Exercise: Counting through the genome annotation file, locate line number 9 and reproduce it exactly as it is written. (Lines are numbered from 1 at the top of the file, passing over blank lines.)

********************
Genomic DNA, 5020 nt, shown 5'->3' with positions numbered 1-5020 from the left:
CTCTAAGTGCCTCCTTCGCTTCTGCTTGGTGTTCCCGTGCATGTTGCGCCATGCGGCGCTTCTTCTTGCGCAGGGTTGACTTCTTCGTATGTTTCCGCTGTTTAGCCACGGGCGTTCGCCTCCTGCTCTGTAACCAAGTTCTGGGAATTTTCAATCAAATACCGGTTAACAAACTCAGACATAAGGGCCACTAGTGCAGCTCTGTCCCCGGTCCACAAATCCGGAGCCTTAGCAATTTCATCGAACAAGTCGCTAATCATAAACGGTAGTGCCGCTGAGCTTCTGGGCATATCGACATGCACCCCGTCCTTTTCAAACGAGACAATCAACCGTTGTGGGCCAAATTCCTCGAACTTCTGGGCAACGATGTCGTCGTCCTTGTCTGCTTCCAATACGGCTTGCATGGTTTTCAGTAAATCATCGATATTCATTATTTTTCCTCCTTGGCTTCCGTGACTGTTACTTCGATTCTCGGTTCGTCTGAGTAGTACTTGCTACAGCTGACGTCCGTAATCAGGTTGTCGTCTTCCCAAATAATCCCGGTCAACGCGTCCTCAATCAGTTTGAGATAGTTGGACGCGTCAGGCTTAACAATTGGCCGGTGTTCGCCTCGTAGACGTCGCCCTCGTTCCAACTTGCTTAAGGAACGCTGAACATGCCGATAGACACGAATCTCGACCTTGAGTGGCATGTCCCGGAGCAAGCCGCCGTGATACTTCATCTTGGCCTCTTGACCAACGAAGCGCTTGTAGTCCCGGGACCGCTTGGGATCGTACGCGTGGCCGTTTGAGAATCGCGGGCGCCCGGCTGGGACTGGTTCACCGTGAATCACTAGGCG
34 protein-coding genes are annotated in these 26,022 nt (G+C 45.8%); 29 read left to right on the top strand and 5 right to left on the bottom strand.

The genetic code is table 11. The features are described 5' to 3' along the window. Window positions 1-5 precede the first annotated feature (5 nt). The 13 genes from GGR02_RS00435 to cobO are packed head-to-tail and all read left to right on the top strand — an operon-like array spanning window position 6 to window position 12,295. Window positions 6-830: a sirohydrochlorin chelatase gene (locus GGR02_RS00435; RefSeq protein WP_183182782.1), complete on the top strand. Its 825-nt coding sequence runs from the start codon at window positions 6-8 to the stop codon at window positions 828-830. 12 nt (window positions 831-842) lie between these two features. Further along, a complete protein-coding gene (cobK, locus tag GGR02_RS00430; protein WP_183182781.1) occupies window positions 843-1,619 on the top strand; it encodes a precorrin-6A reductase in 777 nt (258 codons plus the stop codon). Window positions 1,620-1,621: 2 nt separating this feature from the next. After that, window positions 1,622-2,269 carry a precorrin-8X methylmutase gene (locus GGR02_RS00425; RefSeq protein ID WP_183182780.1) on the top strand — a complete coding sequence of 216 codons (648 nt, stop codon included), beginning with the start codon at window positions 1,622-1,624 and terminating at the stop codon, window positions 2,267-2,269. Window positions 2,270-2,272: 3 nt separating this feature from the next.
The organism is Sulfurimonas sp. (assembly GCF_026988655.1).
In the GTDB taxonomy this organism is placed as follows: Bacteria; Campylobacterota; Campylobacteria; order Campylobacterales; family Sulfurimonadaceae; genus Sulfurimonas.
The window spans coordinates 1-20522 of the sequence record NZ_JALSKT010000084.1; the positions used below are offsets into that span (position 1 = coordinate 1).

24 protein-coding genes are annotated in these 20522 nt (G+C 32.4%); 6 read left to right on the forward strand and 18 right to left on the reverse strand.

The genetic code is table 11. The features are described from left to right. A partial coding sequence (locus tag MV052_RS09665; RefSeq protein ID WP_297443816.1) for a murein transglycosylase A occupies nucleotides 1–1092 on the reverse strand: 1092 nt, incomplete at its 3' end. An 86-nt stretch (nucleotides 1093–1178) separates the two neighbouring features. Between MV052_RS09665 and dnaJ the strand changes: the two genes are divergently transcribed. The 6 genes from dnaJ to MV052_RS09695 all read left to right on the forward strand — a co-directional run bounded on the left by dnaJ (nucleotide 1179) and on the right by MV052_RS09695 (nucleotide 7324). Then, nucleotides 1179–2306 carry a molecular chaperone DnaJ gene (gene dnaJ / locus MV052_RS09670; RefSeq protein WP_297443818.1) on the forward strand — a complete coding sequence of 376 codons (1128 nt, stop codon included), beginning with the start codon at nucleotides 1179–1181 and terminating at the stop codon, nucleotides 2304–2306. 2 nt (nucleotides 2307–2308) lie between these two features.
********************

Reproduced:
The genetic code is table 11. The features are described from left to right. A partial coding sequence (locus tag MV052_RS09665; RefSeq protein ID WP_297443816.1) for a murein transglycosylase A occupies nucleotides 1–1092 on the reverse strand: 1092 nt, incomplete at its 3' end. An 86-nt stretch (nucleotides 1093–1178) separates the two neighbouring features. Between MV052_RS09665 and dnaJ the strand changes: the two genes are divergently transcribed. The 6 genes from dnaJ to MV052_RS09695 all read left to right on the forward strand — a co-directional run bounded on the left by dnaJ (nucleotide 1179) and on the right by MV052_RS09695 (nucleotide 7324). Then, nucleotides 1179–2306 carry a molecular chaperone DnaJ gene (gene dnaJ / locus MV052_RS09670; RefSeq protein WP_297443818.1) on the forward strand — a complete coding sequence of 376 codons (1128 nt, stop codon included), beginning with the start codon at nucleotides 1179–1181 and terminating at the stop codon, nucleotides 2304–2306. 2 nt (nucleotides 2307–2308) lie between these two features.